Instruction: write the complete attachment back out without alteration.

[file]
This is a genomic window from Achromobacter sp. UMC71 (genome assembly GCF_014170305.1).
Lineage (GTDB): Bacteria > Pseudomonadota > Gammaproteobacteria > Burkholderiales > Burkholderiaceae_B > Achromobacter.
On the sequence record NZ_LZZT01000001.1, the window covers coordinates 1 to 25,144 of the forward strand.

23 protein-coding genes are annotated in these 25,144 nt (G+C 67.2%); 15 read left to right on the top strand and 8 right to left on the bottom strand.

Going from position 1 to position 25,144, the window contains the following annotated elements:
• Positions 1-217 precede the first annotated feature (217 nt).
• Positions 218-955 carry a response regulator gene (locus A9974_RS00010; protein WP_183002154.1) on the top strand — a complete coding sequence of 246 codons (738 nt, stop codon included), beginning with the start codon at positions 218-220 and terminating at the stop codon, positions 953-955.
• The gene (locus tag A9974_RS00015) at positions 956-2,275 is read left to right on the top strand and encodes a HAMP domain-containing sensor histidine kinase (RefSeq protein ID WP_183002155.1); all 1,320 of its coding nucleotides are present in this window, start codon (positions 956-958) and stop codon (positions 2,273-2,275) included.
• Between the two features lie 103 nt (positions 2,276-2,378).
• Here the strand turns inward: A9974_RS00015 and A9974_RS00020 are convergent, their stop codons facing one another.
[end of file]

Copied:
This is a genomic window from Achromobacter sp. UMC71 (genome assembly GCF_014170305.1).
Lineage (GTDB): Bacteria > Pseudomonadota > Gammaproteobacteria > Burkholderiales > Burkholderiaceae_B > Achromobacter.
On the sequence record NZ_LZZT01000001.1, the window covers coordinates 1 to 25,144 of the forward strand.

23 protein-coding genes are annotated in these 25,144 nt (G+C 67.2%); 15 read left to right on the top strand and 8 right to left on the bottom strand.

Going from position 1 to position 25,144, the window contains the following annotated elements:
• Positions 1-217 precede the first annotated feature (217 nt).
• Positions 218-955 carry a response regulator gene (locus A9974_RS00010; protein WP_183002154.1) on the top strand — a complete coding sequence of 246 codons (738 nt, stop codon included), beginning with the start codon at positions 218-220 and terminating at the stop codon, positions 953-955.
• The gene (locus tag A9974_RS00015) at positions 956-2,275 is read left to right on the top strand and encodes a HAMP domain-containing sensor histidine kinase (RefSeq protein ID WP_183002155.1); all 1,320 of its coding nucleotides are present in this window, start codon (positions 956-958) and stop codon (positions 2,273-2,275) included.
• Between the two features lie 103 nt (positions 2,276-2,378).
• Here the strand turns inward: A9974_RS00015 and A9974_RS00020 are convergent, their stop codons facing one another.